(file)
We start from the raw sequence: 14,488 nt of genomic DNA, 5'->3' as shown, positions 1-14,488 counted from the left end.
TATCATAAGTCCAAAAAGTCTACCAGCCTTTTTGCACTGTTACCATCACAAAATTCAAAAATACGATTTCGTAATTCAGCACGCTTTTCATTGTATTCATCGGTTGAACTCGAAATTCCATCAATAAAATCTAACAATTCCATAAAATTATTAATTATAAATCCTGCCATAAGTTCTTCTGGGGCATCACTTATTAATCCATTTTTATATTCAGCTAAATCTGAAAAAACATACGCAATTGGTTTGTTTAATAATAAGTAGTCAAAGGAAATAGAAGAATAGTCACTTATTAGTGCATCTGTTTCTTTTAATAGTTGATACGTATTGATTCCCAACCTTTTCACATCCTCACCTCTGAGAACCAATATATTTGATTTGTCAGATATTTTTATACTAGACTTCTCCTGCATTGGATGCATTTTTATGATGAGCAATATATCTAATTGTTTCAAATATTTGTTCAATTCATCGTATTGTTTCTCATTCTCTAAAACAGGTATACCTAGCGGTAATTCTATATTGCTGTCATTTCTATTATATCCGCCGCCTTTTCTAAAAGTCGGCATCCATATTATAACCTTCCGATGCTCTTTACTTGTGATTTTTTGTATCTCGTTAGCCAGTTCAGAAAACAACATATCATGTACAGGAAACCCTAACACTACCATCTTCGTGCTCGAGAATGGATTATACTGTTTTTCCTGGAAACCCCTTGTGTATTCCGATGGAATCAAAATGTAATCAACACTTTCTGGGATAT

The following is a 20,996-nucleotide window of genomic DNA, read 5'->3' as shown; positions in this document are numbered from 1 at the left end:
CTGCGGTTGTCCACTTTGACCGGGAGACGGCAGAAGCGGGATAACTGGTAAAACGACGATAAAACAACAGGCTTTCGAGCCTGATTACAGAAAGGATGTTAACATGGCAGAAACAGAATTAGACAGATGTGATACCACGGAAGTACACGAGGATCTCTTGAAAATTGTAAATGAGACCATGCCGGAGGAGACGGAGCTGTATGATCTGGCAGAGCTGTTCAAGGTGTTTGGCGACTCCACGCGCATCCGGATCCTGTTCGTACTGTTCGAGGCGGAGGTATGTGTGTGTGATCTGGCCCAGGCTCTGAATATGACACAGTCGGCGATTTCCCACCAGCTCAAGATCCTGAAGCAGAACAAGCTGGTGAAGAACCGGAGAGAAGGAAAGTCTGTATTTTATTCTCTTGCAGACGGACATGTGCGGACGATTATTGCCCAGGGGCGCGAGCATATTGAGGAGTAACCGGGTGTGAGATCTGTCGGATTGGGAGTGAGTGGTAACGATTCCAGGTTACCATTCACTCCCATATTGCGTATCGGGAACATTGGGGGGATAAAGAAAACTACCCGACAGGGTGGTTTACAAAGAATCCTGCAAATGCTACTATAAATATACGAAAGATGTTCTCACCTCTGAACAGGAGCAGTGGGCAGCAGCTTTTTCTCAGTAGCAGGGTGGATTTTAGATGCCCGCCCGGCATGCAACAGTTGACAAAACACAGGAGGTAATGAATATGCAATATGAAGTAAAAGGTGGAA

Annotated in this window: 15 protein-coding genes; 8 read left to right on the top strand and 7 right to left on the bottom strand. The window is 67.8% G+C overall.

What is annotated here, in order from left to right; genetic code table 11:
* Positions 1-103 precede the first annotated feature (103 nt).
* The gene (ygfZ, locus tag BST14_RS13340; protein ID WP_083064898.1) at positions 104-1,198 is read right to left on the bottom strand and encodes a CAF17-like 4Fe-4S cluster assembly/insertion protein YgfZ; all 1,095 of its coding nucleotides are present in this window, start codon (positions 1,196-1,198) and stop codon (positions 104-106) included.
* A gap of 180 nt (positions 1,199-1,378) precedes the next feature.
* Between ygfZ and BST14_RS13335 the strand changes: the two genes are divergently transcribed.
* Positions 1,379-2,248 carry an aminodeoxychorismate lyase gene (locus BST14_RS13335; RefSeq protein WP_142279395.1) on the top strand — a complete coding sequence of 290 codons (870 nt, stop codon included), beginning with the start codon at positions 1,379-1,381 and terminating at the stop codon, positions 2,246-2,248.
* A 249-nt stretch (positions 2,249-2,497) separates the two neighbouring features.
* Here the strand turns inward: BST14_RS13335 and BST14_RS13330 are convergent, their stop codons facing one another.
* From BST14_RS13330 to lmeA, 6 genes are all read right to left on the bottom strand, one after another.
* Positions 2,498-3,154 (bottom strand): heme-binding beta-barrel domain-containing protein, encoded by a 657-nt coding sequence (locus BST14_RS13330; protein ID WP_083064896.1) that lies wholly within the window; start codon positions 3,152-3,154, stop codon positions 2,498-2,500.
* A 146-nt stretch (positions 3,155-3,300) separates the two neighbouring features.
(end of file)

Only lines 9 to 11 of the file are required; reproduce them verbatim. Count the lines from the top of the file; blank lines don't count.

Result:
* A gap of 180 nt (positions 1,199-1,378) precedes the next feature.
* Between ygfZ and BST14_RS13335 the strand changes: the two genes are divergently transcribed.
* Positions 1,379-2,248 carry an aminodeoxychorismate lyase gene (locus BST14_RS13335; RefSeq protein WP_142279395.1) on the top strand — a complete coding sequence of 290 codons (870 nt, stop codon included), beginning with the start codon at positions 1,379-1,381 and terminating at the stop codon, positions 2,246-2,248.